The Arrowsmith Program is available to school districts throughout North America. Thus, the Arrowsmith Program can be made available to all socioeconomic backgrounds. The cost of implementing the Arrowsmith Program would likely be recovered by a school district over time as fewer students in a school district would require special education assistants in later grades. For example, the Toronto Catholic District School Board (TCDSB) has found that approximately 70% of the Arrowsmith Program graduates do not require further special education support. This will provide real financial savings for the TCDSB over time. The problem right now is getting school districts to understand the benefits of a program like Arrowsmith.

7. Is there research that supports the effectiveness of the Arrowsmith Program?

There is a significant amount of research on the effectiveness of the Arrowsmith Program. Barbara Arrowsmith Young has been open to research studies that have taken place with the Toronto Catholic District School Board (TCDSB) and with independent researchers such as Dr. William Lancee, Head of Research in the Department of Psychiatry at Mount Sinai Hospital, Toronto. These studies can be reviewed at the Arrowsmith School website (www.arrowsmithschool.org). In addition, the Learning Disabilities Association of Saskatchewan has a study being conducted on the Arrowsmith Program. The most current results of the LDA Saskatchewan study indicate that after one year in the program there is statistically significant progress in achievement skills. I have conducted my own analysis of cognitive improvements of children completing the Arrowsmith Program at Eaton Arrowsmith Learning Centre. The positive results of my data collection led to the writing of Brain School. Arrowsmith Young is open to more research and is looking for opportunities to work with neuroscientists. One has to remember that research opportunities in neuroscience are just being realized due to new technology that allows scientists to study the brain and more importantly the concept of neuroplasticity. Thus, for the last 25 years these opportunities have not been available to Arrowsmith Young.

8. Is the Arrowsmith Program hard for children with learning disabilities and attention disorders?

If one wants to improve neurological functions of the brain it takes practice and repetition. This is the same for any skill one wants to develop in life. For decades the approach in the field of Learning Disabilities and Attention Disorders is to make it easier for the child academically and socially. Thus, we have created the concept of accommodations, assistive technology and learning strategies. This was due to the fact that the prevailing belief is that the brain cannot change. These learning disorders are lifelong. Research in neuroplasticity is showing that this is not true. The brain can change. The approach with the Arrowsmith Program is that children can learn to understand that their brain can improve cognitive functioning. As with any skill that is hard to learn, the reward of that hard work is realized once mastery is achieved. This is the case for children in the Arrowsmith Program.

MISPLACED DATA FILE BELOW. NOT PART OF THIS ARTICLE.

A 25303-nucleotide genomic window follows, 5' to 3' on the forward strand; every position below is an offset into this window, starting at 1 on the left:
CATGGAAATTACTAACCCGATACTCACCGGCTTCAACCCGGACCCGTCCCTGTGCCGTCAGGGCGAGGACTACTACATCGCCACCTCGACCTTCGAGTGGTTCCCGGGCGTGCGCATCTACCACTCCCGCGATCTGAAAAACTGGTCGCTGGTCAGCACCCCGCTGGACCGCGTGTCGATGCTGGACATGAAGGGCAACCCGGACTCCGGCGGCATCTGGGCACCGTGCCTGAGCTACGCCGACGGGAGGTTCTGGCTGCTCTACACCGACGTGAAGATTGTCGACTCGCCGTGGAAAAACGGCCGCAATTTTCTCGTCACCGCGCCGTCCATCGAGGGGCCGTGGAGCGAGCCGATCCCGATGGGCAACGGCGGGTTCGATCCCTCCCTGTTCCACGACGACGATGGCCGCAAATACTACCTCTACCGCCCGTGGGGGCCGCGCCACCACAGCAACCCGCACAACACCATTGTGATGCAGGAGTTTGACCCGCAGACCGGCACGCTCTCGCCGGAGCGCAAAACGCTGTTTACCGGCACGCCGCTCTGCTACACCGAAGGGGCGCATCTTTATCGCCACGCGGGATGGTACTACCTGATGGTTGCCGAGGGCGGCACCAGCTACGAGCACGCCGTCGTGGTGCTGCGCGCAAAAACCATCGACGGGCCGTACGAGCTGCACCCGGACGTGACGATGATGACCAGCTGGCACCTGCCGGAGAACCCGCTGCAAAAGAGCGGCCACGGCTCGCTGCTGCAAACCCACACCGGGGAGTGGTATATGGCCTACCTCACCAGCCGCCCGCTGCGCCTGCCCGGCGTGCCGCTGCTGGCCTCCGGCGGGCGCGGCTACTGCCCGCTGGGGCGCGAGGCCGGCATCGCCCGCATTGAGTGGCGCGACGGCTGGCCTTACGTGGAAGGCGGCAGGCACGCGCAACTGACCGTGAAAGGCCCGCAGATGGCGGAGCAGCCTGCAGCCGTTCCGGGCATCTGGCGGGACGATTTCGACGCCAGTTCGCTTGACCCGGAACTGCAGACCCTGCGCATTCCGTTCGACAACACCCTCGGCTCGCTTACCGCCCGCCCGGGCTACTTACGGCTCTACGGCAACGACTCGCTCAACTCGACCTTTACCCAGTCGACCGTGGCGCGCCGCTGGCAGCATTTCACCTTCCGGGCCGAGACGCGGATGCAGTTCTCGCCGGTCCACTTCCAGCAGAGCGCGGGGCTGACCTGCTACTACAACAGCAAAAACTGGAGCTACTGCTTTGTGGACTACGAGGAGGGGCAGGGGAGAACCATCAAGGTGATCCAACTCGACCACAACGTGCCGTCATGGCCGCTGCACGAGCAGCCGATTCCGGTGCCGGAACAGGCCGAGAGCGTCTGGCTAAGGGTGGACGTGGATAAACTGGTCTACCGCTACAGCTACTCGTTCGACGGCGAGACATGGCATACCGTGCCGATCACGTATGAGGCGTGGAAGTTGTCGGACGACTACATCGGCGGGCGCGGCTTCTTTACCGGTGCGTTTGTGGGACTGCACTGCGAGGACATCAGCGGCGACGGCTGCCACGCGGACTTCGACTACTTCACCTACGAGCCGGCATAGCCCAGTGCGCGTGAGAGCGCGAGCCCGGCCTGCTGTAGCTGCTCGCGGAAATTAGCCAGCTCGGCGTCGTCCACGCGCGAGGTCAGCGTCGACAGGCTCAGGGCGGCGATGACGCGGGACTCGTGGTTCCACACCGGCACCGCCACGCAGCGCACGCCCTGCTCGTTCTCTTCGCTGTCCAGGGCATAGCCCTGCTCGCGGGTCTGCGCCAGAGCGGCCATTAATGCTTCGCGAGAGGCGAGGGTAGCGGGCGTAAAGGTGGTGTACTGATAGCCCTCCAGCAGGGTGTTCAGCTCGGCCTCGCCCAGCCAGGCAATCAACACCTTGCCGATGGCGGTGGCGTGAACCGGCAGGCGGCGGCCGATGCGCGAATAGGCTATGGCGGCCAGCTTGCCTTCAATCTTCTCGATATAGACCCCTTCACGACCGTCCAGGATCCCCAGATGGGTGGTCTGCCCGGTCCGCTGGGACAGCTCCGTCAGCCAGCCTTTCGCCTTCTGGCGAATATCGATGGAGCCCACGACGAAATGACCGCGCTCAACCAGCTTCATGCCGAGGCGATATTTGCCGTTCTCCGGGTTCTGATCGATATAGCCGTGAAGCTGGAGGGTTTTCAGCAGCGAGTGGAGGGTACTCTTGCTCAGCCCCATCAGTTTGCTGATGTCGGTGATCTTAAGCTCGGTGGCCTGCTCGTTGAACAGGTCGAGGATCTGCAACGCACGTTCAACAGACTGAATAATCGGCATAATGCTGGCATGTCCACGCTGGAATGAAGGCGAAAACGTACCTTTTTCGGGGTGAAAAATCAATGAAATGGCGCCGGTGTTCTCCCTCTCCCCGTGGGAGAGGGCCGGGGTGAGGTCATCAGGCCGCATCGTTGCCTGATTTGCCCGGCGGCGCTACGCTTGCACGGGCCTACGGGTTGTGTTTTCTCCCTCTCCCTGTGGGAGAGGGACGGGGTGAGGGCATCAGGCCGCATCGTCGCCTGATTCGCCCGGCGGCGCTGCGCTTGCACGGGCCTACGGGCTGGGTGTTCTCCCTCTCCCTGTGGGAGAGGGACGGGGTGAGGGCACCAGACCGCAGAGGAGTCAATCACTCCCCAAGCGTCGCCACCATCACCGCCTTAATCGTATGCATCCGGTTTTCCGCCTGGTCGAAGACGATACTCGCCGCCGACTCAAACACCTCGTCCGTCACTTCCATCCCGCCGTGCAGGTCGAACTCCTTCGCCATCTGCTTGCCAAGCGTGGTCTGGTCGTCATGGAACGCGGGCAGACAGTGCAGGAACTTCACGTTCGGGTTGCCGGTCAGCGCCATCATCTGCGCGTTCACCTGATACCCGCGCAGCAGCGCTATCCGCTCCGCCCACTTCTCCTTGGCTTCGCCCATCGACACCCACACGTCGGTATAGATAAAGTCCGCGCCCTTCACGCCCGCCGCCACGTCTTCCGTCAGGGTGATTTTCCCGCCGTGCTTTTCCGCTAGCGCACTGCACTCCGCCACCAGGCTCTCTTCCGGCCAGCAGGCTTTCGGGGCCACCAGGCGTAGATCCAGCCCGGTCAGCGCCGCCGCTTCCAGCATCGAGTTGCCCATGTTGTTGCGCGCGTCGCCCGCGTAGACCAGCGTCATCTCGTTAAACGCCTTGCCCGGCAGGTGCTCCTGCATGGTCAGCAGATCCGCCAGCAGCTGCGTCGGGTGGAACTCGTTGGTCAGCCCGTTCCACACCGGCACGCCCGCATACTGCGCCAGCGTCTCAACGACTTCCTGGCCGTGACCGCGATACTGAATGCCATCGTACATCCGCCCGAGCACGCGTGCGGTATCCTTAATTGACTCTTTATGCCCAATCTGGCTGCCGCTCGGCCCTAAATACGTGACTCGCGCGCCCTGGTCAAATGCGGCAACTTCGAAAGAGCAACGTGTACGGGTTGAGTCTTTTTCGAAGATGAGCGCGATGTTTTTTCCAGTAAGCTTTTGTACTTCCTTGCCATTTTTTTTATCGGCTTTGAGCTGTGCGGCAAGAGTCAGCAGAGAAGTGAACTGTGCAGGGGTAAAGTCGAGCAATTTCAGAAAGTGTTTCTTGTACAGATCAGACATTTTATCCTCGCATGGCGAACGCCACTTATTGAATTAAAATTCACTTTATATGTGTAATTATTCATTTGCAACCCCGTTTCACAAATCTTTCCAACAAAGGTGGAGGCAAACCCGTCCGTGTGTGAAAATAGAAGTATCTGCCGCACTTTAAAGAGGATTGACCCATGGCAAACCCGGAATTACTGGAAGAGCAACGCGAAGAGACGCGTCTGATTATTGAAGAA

9. Why doesn’t Eaton Arrowsmith Learning Centre also teach Science and Social Studies? Why just Math and English?

It is important to realize that Eaton Arrowsmith Learning Centre and the Arrowsmith School in Toronto are the only facilities that have a full day Arrowsmith Program. The students spend 75% of the day working on the Arrowsmith Program and then do Math and English for the other 25%. In all other cases the Arrowsmith Program is incorporated into only 50% of the student’s academic day. For example, this is what is taking place at the Toronto Catholic District School Board. Thus, the Arrowsmith Program can be implemented with more academics. Though, it is important to realize that at a certain time in a student’s education it is more effective to first address their cognitive functioning weaknesses. This will give the student with a learning disabilities time to develop the cognitive capacities to understand more effectively the Science or Social Studies curriculum. This would be the same for a Math or English curriculum. Too often children with learning disabilities are trying to learn material that they cannot conceptualize. They do not have the cognitive functions that make it neurologically effective to understand a specific curriculum. Thus, they are just trying to remember information rather than understand it. At Eaton Arrowsmith Learning Centre the students are focused on improving the cognitive functions necessary to find success in all the academic subjects. As a result, our data is showing that when students leave the full-time Arrowsmith Program at Eaton Arrowsmith Learning Centre they are transitioning well into these academic subjects.

10. Where can I get a copy of Brain School and how much should I expect to pay?

The book retails for $22 (plus tax/shipping). The book can be purchased through Amazon.caAmazon.comBarnes & Noble and for retailers at Ingram Books. A list of local retailers is available on the Brain School website.